The frill of a chase,

Riding in the wind,

surfing down a mountain,

whispering to a giant,

Picking fruits,

Life is the nectar of the gods


Braving the dragons eye

The eye of the dragon grows brighter,

With each passing day,

Towards the day of destiny,

The hunger strikes,

Nerves tingle with excess energy,

The flames of the phoenix still linger in the scars of your back,

As you continue to look forward,

You pick yourself up time and time again,

Steadying yourself,

Readying yourself,

For when you stand alone and look deep into the dragns eye,

Will you run away?

Will your fear overcome you?

Will you remain broken?

Or will you stand tall and proud,

And embrace your destiny,

With the flesh burning forming a mark,

Of your potential,

Of your destiny

Blackbelt/Brownbelt Goju Ryu course

It is always special when you are taught under Shihan and a privilege when you get to go to one of his high grade courses, you feel like you soaked a huge wealth of martial knowledge that will take you months or years to fully digest and to integrate with your own martial art journey.

The courses focus was seiunchin and focus is the key word. We practiced the kata several times aiming to get everyone in sync with one another. We worked on where our focus should be, thinking about application whilst doing kata, looking before we strike, playing a little with the katas tempo exaggerating key moments to focus the mind.

We made it more snapper at one instance and at another far more Sanchin and gentle and Ju like but equally as dangerous.

Shihan has an amazing way of bringing the kata to life, not just a string of techniques, principles or a series of movements, but a living breathing organism that just makes the kata so much better, you could feel electricity in the room when everyone’s seiunchin evolved, it made you think oh my god this is how kata should feel like all the time.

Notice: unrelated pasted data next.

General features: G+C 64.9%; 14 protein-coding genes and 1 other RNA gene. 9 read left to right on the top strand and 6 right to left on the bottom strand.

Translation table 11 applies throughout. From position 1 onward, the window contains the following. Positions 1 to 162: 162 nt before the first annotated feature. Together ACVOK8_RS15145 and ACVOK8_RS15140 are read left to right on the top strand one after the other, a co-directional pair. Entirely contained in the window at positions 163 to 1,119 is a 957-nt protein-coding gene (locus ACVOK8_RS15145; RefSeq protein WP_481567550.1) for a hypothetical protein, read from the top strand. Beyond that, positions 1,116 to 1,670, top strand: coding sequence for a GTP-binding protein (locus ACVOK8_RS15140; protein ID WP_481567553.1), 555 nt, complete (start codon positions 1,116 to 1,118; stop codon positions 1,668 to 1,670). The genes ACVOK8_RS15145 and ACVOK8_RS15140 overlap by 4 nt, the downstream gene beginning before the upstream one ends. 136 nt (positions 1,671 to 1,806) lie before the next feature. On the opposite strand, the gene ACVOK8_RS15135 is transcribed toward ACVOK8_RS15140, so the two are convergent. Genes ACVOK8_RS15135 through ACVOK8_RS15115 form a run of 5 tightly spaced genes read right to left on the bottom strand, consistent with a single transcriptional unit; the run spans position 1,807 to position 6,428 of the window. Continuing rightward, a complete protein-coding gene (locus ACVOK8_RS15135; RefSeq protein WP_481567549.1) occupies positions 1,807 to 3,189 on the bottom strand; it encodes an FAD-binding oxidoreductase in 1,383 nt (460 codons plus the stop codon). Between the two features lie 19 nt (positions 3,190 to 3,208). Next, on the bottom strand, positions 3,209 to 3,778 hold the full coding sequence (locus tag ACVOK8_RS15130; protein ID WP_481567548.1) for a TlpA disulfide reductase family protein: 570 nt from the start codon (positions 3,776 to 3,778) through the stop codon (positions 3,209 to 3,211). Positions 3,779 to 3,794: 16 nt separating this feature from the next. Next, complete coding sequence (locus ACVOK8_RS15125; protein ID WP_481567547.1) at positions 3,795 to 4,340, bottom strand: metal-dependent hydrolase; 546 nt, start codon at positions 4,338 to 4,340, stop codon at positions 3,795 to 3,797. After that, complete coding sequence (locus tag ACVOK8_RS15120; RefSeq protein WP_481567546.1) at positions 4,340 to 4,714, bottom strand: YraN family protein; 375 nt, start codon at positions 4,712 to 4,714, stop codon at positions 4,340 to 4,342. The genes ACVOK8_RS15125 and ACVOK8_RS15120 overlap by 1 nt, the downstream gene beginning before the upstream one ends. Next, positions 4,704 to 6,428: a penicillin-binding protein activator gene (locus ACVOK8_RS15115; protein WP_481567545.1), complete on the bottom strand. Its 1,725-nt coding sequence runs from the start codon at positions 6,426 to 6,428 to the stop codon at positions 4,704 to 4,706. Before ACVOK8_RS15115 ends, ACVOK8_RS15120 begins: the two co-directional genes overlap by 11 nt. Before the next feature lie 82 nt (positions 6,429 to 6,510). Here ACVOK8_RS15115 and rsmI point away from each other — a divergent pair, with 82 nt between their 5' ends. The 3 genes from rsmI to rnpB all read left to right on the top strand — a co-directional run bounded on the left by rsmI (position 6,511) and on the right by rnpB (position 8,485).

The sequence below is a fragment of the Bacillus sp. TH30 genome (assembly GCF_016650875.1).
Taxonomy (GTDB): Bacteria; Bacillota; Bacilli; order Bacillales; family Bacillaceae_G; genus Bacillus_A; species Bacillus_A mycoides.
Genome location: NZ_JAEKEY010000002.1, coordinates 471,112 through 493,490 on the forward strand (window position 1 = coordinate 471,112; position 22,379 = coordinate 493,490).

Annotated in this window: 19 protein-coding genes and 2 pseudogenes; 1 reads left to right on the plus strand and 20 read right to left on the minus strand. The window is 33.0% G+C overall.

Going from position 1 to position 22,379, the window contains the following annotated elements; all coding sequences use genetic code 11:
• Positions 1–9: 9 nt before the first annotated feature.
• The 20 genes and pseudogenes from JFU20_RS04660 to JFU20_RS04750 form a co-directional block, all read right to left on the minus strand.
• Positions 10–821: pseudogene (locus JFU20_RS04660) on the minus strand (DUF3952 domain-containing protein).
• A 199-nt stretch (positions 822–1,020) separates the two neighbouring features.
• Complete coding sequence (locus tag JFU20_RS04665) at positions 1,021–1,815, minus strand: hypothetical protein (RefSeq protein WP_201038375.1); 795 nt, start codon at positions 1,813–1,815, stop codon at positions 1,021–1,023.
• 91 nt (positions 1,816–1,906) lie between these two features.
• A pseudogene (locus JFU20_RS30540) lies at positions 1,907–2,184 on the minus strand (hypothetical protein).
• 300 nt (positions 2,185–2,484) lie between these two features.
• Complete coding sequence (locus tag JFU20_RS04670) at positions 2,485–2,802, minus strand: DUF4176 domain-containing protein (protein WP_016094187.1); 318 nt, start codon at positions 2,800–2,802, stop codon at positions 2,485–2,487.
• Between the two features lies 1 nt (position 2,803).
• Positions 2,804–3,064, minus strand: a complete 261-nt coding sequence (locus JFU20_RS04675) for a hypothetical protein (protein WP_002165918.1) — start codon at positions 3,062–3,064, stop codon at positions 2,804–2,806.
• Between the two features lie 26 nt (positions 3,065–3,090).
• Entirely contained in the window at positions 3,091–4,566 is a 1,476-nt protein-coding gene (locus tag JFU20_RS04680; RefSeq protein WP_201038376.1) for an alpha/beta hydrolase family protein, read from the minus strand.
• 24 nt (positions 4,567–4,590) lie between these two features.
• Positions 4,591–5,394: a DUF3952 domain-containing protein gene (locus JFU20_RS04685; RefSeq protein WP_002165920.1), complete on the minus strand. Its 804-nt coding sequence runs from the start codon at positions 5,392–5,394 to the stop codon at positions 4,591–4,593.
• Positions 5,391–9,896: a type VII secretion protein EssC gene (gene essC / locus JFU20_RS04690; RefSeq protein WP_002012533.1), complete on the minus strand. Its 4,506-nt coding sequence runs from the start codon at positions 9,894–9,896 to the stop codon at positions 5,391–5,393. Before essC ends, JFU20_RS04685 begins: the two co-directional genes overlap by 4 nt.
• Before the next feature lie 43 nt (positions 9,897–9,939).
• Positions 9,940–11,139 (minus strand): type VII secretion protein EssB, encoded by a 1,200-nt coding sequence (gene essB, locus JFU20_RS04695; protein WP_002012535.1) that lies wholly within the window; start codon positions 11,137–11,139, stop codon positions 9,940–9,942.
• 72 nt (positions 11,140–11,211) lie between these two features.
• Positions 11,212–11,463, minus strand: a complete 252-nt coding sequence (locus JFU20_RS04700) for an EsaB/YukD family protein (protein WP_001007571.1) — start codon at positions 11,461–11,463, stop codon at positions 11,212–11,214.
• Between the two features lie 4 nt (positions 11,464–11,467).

We then looked at a section of seiunchin that a lot of people have a weakness in the kata, where you drive the hip at an angle to deliver a powerful uppercut. We focused a lot of time on this sequence with Shihan explaining about short range shock power. It was at this moment that a light ball clicked in my head, he was describing the short range power that I learnt in China through White Crane, the only difference was that my leg starts of in the air.

The way I like to think of it is like a gunshot as if you pulled a trigger (I never have but I have a very powerful imagination.) it’s not about speed it’s about the right muscles firing the right body structure at the right time, it’s a state of mind, BANG and you explode into it. Too much thinking and you can’t achieve it.

After we worked on this then we practiced this section of the kata in randory, then we use the gun principle to hit pads, reacting before you think, focusing less on chambering but always having your hands in guard and just react.